Dead or Alive? The Ordo Salutis

A summary statement of the Ordo Salutis: Justification

When you study the doctrine of the justification of sinners, the Scriptures are very clear that the basic meaning of “justify” is to declare righteous, not make righteous. This distinction is vital and is the heart of the difference between justification, to declare righteous, and sanctification, to make righteous.

[This is also why I made the comments above regarding why I chose to not include sanctification and perseverance in the Ordo Salutis.]

Both the OT and NT presentations of justification offer the same working definition of justification. A very useful and modern verb to use as a synonym for “justify” is “acquit”; that is, someone is acquitted of a charge and is therefore viewed as no longer guilty. The action of acquittal does not change the nature of the person so acquitted; rather, it changed the nature of the relationship of that person to the governing authority. Before the acquittal (justification), relative to the governing authority the person stood condemned; after acquittal (justification), relative to the governing authority the person stands not condemned.

One of the common OT texts which proves this assertion is found here:

Pro 17.15
He who justifies the wicked and he who condemns the righteous,
Both of them alike are an abomination to the Lord.

It would be nonsensical to say that an already wicked person was “made wicked” by means of the action of justification. What’s being contrasted here is the evil pretense that the wicked could be viewed in a favorable relationship with the LORD when His holiness demands righteous behavior. The wicked person stands in a very precarious relationship with the authority of the Almighty. To view it otherwise is an abomination.

One of the best texts in the NT is the opening of Romans chapter 5:

Rom 5.1-10
1Therefore, having been justified by faith, we have peace with God through our Lord Jesus Christ, 2through whom also we have obtained our introduction by faith into this grace in which we stand; and we exult in hope of the glory of God. 3And not only this, but we also exult in our tribulations, knowing that tribulation brings about perseverance; 4and perseverance, proven character; and proven character, hope; 5and hope does not disappoint, because the love of God has been poured out within our hearts through the Holy Spirit who was given to us.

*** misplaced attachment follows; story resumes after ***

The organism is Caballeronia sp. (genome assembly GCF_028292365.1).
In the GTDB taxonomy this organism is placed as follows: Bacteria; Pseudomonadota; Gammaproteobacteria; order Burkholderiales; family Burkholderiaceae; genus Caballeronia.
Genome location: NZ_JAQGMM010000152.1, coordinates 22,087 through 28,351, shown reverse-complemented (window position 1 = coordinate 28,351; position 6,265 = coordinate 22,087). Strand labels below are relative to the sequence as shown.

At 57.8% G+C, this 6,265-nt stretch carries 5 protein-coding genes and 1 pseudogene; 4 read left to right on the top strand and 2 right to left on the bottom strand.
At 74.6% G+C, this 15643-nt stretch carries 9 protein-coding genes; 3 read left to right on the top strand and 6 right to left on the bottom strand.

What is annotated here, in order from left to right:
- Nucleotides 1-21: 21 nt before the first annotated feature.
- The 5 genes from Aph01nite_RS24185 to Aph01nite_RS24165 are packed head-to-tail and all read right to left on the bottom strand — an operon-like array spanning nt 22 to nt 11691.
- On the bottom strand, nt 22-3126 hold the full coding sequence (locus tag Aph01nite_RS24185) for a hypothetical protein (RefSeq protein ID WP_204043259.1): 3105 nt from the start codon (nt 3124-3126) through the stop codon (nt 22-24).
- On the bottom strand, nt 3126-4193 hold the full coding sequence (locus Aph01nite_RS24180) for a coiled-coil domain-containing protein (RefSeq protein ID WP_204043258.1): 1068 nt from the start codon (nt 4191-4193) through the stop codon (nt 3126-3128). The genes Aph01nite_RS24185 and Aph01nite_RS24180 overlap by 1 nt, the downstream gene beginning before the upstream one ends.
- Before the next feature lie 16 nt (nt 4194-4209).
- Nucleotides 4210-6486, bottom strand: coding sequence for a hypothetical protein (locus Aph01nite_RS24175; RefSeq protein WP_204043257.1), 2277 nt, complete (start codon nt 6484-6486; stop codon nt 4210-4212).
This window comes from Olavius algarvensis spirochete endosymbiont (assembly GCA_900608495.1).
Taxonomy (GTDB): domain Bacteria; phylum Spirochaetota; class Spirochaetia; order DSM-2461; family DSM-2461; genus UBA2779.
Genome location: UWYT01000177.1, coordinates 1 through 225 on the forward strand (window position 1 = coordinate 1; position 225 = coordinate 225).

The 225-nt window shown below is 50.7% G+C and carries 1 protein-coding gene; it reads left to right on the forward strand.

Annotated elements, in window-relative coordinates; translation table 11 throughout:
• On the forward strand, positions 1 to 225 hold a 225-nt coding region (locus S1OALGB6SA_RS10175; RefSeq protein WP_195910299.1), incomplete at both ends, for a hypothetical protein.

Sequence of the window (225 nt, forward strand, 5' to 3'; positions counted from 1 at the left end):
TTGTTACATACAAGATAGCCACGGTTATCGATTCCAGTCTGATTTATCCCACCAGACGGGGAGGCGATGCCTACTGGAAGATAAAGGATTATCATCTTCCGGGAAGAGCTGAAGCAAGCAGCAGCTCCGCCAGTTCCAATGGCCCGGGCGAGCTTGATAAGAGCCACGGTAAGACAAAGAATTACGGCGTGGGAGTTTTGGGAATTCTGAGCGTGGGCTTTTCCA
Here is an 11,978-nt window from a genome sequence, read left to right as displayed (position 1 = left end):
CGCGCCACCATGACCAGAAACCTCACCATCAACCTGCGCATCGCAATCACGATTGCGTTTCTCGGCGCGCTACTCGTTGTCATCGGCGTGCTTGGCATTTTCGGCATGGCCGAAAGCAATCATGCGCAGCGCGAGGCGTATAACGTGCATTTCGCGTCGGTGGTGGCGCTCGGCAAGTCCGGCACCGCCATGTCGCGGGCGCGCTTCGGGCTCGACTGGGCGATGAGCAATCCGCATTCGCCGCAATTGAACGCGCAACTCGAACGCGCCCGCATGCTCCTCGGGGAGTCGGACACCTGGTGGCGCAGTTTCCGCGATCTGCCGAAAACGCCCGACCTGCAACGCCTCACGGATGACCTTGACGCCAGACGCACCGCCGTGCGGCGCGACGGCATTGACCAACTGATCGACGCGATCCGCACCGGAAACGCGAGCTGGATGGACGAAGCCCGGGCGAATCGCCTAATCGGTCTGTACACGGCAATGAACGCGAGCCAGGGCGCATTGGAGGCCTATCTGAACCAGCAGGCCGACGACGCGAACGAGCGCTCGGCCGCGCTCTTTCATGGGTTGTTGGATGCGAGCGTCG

6For while we were still helpless, at the right time Christ died for the ungodly. 7For one will hardly die for a righteous man; though perhaps for the good man someone would dare even to die. 8But God demonstrates His own love toward us, in that while we were yet sinners, Christ died for us. 9Much more then, having now been justified by His blood, we shall be saved from the wrath of God through Him. 10For if while we were enemies we were reconciled to God through the death of His Son, much more, having been reconciled, we shall be saved by His life. 11And not only this, but we also exult in God through our Lord Jesus Christ, through whom we have now received the reconciliation.

Our justification from the guilt of sin rests solely on the substitutionary death of the Lord Christ. In fact, the last verse of Romans chapter 4 teaches us that the resurrection of the Lord Christ occurred because His death actually justified His people:

Rom 4.25
… He who was delivered over because of our transgressions, and was raised because of our justification.

[The remainder of Romans chapter 5 details the wonderful and powerful doctrine of the representation of Adam and the Lord Christ of their respective peoples. The doctrine of representation is the “legal precedent” which enables justification (simply because the LORD does not overlook sin). Adam’s sin was imputed to his people—the human race. Likewise, the obedience of the Lord Christ was imputed to His people—the elect.

I provide considerable detail on this topic in my article Backsliding? Or… on this site. Please refer to chapter 1, The problem of sin and the representative positions of Adam and the Lord Christ.]

It bears repeating that the sacrifice of the Lord Christ is the sole foundation of the justification of sinners. It has been common in human cultures that, for those who accept the notion of a “higher power” and some indistinct sense of a “coming judgment”, that an accounting will simply sum all the actions of a person’s life. If the "balance" of “good actions” outweighs the “bad actions”, then the person expects some type of reward; otherwise, the end is unpleasant.

Such is the very common error of people who attempt to build a morality without the Bible.

This humanistic and simplistic approach is doomed to fail because by “the works of the Law no flesh will be justified”:

Gal 2.15-16
We are Jews by nature and not sinners from among the Gentiles; nevertheless knowing that a man is not justified by the works of the Law but through faith in Christ Jesus, even we have believed in Christ Jesus, so that we may be justified by faith in Christ and not by the works of the Law; since by the works of the Law no flesh will be justified.

Did you notice the great truth expressed above?

Rom 5.9b
… Much more then, having now been justified by His blood, we shall be saved from the wrath of God through Him.

Those justified will be saved from wrath. This is why the Apostle can confidently proclaim,

Rom 8.30
… and these whom He justified, He also glorified.

The completion, glorification, can never be in any doubt.

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